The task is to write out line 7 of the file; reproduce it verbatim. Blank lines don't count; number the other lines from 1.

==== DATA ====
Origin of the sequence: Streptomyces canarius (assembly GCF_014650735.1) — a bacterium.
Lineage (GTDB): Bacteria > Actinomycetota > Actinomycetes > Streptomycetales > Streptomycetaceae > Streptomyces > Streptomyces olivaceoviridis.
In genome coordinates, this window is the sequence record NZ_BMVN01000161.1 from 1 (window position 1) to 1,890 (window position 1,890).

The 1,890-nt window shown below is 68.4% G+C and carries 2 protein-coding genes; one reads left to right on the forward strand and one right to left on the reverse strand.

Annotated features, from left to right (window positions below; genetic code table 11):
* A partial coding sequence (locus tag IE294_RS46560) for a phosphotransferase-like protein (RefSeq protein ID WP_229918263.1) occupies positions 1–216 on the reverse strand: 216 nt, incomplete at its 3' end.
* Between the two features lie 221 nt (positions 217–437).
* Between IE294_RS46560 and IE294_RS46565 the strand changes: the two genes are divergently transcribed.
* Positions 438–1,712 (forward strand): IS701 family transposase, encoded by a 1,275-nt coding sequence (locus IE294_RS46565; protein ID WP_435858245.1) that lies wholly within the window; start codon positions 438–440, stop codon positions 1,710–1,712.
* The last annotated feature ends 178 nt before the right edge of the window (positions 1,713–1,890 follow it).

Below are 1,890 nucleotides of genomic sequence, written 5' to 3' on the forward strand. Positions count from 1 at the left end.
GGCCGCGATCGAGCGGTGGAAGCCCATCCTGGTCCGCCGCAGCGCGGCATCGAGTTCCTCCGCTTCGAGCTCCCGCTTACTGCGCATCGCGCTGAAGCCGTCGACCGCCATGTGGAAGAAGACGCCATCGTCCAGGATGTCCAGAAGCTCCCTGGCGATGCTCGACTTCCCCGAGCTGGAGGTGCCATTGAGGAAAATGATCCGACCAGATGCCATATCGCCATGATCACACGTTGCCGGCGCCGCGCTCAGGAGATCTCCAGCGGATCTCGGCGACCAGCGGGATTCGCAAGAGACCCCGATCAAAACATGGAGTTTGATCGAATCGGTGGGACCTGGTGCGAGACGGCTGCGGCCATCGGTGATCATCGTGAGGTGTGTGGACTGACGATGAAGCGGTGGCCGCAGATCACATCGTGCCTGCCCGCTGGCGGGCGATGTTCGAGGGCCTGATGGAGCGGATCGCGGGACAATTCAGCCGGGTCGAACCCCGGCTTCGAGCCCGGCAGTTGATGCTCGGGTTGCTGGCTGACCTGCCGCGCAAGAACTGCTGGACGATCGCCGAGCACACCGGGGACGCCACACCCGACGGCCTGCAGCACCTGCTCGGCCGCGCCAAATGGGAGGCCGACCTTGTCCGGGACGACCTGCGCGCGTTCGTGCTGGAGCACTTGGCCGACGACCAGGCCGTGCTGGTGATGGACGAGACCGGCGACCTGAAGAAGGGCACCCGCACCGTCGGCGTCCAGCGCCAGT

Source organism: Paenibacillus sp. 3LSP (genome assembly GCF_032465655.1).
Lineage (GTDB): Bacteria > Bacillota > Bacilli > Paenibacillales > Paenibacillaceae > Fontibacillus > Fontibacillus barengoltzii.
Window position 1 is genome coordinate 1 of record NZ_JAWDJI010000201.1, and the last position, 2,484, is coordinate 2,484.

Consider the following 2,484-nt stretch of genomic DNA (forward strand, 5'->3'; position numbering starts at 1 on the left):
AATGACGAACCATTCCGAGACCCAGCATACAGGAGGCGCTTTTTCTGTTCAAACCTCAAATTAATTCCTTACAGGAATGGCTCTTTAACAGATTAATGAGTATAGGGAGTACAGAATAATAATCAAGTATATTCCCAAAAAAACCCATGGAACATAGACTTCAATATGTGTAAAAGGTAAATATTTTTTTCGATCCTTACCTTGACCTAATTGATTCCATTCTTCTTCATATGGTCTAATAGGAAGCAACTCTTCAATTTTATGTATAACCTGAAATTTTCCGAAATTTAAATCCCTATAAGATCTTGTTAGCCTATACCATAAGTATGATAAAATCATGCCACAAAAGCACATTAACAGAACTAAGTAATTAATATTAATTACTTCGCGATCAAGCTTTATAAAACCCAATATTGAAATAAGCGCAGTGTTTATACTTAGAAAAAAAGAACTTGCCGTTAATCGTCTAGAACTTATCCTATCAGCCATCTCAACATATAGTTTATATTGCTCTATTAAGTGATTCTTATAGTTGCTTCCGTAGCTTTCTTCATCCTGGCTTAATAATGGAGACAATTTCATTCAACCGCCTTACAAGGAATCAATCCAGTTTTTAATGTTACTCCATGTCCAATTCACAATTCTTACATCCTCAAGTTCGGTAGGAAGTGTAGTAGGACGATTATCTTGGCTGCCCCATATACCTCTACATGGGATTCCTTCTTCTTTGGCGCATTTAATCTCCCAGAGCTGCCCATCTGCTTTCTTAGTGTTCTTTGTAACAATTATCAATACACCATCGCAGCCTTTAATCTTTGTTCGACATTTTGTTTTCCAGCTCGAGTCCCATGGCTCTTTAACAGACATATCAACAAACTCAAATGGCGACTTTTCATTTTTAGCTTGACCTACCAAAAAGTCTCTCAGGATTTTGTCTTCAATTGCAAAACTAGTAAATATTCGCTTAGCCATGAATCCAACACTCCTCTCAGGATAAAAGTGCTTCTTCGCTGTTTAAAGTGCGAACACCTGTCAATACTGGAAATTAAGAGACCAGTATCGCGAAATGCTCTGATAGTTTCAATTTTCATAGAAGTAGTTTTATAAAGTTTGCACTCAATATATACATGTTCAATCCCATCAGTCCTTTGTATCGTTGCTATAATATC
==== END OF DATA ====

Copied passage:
* Between the two features lie 221 nt (positions 217–437).